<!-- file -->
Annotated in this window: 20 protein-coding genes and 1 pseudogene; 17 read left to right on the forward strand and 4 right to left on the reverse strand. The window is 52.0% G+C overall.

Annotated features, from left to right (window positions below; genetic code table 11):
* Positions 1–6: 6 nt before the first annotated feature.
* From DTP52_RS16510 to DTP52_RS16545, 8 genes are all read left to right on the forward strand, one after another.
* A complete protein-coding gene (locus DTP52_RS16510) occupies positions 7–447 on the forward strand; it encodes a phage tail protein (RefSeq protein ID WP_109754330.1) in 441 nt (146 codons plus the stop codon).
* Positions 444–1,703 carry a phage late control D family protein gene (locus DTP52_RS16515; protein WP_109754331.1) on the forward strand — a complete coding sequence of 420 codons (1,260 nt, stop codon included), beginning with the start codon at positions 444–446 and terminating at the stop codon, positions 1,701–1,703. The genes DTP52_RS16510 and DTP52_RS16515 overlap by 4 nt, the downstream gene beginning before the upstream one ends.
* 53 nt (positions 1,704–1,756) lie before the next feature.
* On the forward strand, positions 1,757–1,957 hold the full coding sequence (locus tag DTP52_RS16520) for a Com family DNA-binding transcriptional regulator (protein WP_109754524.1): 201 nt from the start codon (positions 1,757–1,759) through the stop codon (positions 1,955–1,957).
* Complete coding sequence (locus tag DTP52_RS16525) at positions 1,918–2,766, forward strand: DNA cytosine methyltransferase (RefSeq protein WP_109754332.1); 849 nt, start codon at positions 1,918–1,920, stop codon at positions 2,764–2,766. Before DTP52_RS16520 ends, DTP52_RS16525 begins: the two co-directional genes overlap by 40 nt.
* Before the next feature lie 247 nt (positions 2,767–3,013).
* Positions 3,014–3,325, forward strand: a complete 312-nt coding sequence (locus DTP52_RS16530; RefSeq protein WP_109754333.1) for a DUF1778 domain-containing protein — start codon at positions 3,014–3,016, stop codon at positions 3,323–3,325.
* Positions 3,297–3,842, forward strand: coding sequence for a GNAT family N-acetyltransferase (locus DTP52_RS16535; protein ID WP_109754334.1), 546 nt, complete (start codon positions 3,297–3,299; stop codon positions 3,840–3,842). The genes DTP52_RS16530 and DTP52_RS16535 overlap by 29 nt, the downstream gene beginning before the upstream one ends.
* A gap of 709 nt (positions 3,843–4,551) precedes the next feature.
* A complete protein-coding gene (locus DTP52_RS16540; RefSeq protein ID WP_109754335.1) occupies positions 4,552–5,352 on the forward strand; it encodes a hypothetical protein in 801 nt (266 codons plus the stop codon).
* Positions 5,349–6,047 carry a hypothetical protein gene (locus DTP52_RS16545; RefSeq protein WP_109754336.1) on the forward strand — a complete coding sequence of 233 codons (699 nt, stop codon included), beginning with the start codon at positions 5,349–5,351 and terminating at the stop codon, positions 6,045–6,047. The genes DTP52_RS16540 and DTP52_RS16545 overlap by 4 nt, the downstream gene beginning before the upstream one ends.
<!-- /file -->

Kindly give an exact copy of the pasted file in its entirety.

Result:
Annotated in this window: 20 protein-coding genes and 1 pseudogene; 17 read left to right on the forward strand and 4 right to left on the reverse strand. The window is 52.0% G+C overall.

Annotated features, from left to right (window positions below; genetic code table 11):
* Positions 1–6: 6 nt before the first annotated feature.
* From DTP52_RS16510 to DTP52_RS16545, 8 genes are all read left to right on the forward strand, one after another.
* A complete protein-coding gene (locus DTP52_RS16510) occupies positions 7–447 on the forward strand; it encodes a phage tail protein (RefSeq protein ID WP_109754330.1) in 441 nt (146 codons plus the stop codon).
* Positions 444–1,703 carry a phage late control D family protein gene (locus DTP52_RS16515; protein WP_109754331.1) on the forward strand — a complete coding sequence of 420 codons (1,260 nt, stop codon included), beginning with the start codon at positions 444–446 and terminating at the stop codon, positions 1,701–1,703. The genes DTP52_RS16510 and DTP52_RS16515 overlap by 4 nt, the downstream gene beginning before the upstream one ends.
* 53 nt (positions 1,704–1,756) lie before the next feature.
* On the forward strand, positions 1,757–1,957 hold the full coding sequence (locus tag DTP52_RS16520) for a Com family DNA-binding transcriptional regulator (protein WP_109754524.1): 201 nt from the start codon (positions 1,757–1,759) through the stop codon (positions 1,955–1,957).
* Complete coding sequence (locus tag DTP52_RS16525) at positions 1,918–2,766, forward strand: DNA cytosine methyltransferase (RefSeq protein WP_109754332.1); 849 nt, start codon at positions 1,918–1,920, stop codon at positions 2,764–2,766. Before DTP52_RS16520 ends, DTP52_RS16525 begins: the two co-directional genes overlap by 40 nt.
* Before the next feature lie 247 nt (positions 2,767–3,013).
* Positions 3,014–3,325, forward strand: a complete 312-nt coding sequence (locus DTP52_RS16530; RefSeq protein WP_109754333.1) for a DUF1778 domain-containing protein — start codon at positions 3,014–3,016, stop codon at positions 3,323–3,325.
* Positions 3,297–3,842, forward strand: coding sequence for a GNAT family N-acetyltransferase (locus DTP52_RS16535; protein ID WP_109754334.1), 546 nt, complete (start codon positions 3,297–3,299; stop codon positions 3,840–3,842). The genes DTP52_RS16530 and DTP52_RS16535 overlap by 29 nt, the downstream gene beginning before the upstream one ends.
* A gap of 709 nt (positions 3,843–4,551) precedes the next feature.
* A complete protein-coding gene (locus DTP52_RS16540; RefSeq protein ID WP_109754335.1) occupies positions 4,552–5,352 on the forward strand; it encodes a hypothetical protein in 801 nt (266 codons plus the stop codon).
* Positions 5,349–6,047 carry a hypothetical protein gene (locus DTP52_RS16545; RefSeq protein WP_109754336.1) on the forward strand — a complete coding sequence of 233 codons (699 nt, stop codon included), beginning with the start codon at positions 5,349–5,351 and terminating at the stop codon, positions 6,045–6,047. The genes DTP52_RS16540 and DTP52_RS16545 overlap by 4 nt, the downstream gene beginning before the upstream one ends.